Abril 11

Finding DDOS attacks

Below are some of the useful netstat commands to check during DDOS attack.

To list the connections to the target IPs (server’s IP’s) use the below command :

netstat -alpn | grep :80 | awk ‘{print $4}’ |awk -F: ‘{print $(NF-1)}’ |sort |uniq -c | sort -n

To list the connections from source IP’s use the below command:

netstat -alpn | grep :80 | awk ‘{print $5}’ |awk -F: ‘{print $(NF-1)}’ |sort |uniq -c | sort -n

To see the state of each connection and the value use the below command:

netstat -an|grep “:80″|awk ‘/tcp/ {print $6}’|sort| uniq -c

You can use tcpdump to identify the attacker too:

tcpdump -c -n -i eth”x” -p host IP_Address

where x can be 0 or 1,n=number(100 or 1000). If it is a VPS, it can be venet0 too. Check the Output of ifconfig.

To check if a server is under a DoS attack with netstat, it’s common to use:

netstat -ntu | awk ‘{print $5}’ | cut -d: -f1 | sort | uniq -c | sort -n|wc -l

If the output of below command returns a result like 2000 or 3000 connections!, then obviously it’s very likely the server is under a DoS attack.

To detect a SYN flood with netstat :

netstat -nap | grep SYN | wc -l

If the output returns a value of 1032,1032 SYNs per second is quite a high number and except if the server is not serving let’s say 5000 user requests per second, therefore as the above output reveals it’s very likely the server is under attack, if however I get results like 100/200 SYNs, then obviously there is no SYN flood targetting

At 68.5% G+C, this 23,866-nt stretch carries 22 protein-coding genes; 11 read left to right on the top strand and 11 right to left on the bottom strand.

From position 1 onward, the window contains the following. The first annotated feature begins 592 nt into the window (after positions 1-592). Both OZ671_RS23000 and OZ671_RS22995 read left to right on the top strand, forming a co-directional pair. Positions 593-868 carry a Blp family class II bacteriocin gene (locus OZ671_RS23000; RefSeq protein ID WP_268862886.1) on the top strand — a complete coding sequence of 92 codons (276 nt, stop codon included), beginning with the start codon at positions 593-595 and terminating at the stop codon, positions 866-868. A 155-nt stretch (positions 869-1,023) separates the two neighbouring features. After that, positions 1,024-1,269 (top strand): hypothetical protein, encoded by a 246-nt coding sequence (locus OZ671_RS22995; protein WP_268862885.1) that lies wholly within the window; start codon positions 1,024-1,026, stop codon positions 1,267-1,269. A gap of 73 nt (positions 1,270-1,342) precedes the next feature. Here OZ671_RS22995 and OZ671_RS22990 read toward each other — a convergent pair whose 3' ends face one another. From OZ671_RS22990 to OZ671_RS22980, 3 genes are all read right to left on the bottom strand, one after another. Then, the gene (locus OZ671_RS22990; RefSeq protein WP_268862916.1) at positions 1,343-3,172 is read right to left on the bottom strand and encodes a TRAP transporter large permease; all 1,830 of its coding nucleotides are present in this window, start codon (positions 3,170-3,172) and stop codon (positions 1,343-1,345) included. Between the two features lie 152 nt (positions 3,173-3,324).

Checking if UDP Denial of Service is targetting the server :

netstat -nap | grep ‘udp’ | awk ‘{print $5}’ | cut -d: -f1 | sort |uniq -c |sort -n

The above command will list information concerning possible UDP DoS.

The command can easily be accustomed also to check for both possible TCP and UDP denial of service, like so :

netstat -anp |grep ‘tcp\|udp’ | awk ‘{print $5}’ | cut -d: -f1 | sort | uniq -c | sort -n

You can see the output as :

104 109.161.198.86
115 112.197.147.216
129 212.10.160.148
227 201.13.27.137
3148 91.121.85.220

If after getting an IP that has too many connections to the server and is almost certainly a DoS host you would like to filter this IP.

Here is how I remove hosts to not be able to route packets to my server:

route add 110.92.0.55 reject

The above command would null route the access of IP 110.92.0.55 to my server.

Later on to look up for a null routed IP to my host, I use:

route -n |grep -i 110.92.0.55

useful commands:
1. tcpdump -i igb1 -nnn -c 10 dst port 80 host
this is for freebsd cmd where “igb1″ is the netwok interface name
2. time tcpdump -i igb1 -nnn -c 1000 dst port 80 host 192.168.0.5 | tail
3. tail -1000 /var/log/nginx_aceess.log | awk ‘{print $1}’ | sort | uniq -c | sort -b -k1 -n | tail
4. netstat -n | awk ‘{ print $5 }’ | cut -d “:” -f 1 | grep “[1-9]” | sort | uniq -c | sort -n

5. awk ‘{print $5}’ /proc/net/ip_conntrack|sort |uniq -c |sort -rn |head -25 | column -t

6. netstat -nt | grep :80 | wc -l

7. tcpdump -A dst 192.168.1.14 -s 500 | grep -i refer

8. tcpdump -i eth0 -vvv -nn -s 1700 -w ddos

 

     tcpdump -nn -vv -r ddos | awk ‘{print $18}’ | awk -F\. ‘{print $1″.”$2″.”$3″.”$4}’ | sort | uniq -c | sort -rn | head -25
9.~]# /usr/local/apache/bin/apachectl fullstatus
Category: SECURITY | Los comentarios están deshabilitados en Finding DDOS attacks